The forced labor camp in Viehofen

The fact that in Viehofen near St. Pölten a forced labor camp for Hungarian Jews and Jewish women existed, was for more than 60 years displaced and forgotten. It was not until the letter of a young youth, Rószi Wolf, to the INJOEST, that it was known that Jewish families were used as slaves for the management of traits in Viehofen. From 10 July 1944 to 8 April 1945 up to 180 people aged two to over 80 years lived in three barracks and huts.

Nearby, the Glanzstoff-Werke operated a warehouse for non-Jewish forced laborers. The inmates of both camps suffered from lack of hygiene, cold, exhaustion, and hunger. Bold residents laid potatoes in the grass for them. To date, eight Jewish victims have been known, and they rest in an anonymous mass grave in Row VI, Schachtgrab 19, at the main cemetery of St. Pölten. Rózzi's father, Armin, whose grave she asked in the letter, died in the Au during a bomb attack on a heart attack. The prisoners were not allowed to enter the air-raid shelter.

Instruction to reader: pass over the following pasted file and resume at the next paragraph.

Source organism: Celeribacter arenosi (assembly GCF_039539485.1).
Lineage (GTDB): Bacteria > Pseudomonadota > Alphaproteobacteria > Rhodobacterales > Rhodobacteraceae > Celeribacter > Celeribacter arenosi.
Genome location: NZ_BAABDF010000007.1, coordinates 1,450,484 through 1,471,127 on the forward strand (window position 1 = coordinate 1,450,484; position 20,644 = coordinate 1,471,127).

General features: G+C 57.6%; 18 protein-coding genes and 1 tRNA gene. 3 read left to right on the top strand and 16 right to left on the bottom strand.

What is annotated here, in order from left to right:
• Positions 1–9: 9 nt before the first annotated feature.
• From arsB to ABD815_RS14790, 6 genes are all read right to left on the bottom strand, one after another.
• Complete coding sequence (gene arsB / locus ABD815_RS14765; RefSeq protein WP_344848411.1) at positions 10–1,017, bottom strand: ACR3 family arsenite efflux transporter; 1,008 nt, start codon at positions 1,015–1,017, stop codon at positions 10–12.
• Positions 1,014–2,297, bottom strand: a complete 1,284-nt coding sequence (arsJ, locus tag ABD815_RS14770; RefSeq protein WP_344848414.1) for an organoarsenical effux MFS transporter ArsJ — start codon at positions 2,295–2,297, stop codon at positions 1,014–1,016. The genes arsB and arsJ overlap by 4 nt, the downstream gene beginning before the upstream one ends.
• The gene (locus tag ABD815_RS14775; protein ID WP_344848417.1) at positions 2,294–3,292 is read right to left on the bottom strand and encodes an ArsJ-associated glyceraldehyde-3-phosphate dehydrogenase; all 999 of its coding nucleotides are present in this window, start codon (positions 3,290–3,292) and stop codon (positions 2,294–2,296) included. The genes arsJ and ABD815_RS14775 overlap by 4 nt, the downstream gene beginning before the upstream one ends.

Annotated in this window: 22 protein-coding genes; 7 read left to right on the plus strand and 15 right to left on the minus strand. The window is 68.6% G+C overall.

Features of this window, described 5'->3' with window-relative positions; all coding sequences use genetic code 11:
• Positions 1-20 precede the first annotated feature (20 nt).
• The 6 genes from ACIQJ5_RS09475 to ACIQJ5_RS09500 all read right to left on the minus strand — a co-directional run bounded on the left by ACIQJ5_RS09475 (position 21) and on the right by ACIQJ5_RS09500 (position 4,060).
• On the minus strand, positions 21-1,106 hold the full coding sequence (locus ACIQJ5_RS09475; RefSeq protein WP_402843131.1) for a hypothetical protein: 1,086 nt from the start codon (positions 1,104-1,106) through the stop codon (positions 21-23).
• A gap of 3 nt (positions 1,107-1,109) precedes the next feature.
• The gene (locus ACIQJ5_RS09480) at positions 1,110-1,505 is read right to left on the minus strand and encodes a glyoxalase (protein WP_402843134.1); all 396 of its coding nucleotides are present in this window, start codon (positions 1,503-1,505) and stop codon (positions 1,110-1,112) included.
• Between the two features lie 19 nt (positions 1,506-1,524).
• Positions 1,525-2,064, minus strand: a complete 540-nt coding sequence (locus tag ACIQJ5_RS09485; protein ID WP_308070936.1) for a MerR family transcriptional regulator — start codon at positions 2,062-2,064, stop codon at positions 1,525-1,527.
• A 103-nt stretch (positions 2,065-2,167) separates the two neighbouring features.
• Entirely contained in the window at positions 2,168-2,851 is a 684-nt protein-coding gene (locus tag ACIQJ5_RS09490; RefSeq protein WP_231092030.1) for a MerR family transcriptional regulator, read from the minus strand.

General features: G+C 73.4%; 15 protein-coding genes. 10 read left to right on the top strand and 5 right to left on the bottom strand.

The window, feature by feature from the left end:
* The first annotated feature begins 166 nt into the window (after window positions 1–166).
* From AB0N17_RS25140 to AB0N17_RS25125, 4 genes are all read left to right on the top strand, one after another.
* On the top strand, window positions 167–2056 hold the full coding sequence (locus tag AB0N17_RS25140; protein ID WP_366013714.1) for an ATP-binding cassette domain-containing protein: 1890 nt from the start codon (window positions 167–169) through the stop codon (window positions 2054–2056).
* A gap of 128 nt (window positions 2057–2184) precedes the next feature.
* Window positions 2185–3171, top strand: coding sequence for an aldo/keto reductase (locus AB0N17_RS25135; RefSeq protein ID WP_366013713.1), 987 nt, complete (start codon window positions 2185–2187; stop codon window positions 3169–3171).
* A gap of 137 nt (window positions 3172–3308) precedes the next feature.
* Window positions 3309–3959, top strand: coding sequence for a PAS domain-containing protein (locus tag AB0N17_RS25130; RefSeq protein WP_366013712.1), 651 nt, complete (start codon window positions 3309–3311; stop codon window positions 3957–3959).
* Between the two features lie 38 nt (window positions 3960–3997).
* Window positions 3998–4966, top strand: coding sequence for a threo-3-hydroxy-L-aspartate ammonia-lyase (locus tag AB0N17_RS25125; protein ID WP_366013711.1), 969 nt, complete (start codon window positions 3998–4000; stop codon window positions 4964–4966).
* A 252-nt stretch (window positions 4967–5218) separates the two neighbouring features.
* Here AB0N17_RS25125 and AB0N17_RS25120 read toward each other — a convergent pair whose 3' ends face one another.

Just before the end of the war, the camp inmates were driven into the Mauthausen concentration camp. Like many other elderly and sick, Rószis mother Julia did not survive this death march. The camp doctor Dr. Ernst Balog was hiding with his family in the St. Pöltner hospital by the spiritual sister Andrea (Ursula Skafar). Also the families Partos and Kraus with the baby born in the camp survived by non-Jewish helpers. After the war the forced labor camp fell into oblivion. The "great lake Paderta" was created by the removal of the gravel from 1966 to 1985. Today the Viehofen lakes are a popular recreation area.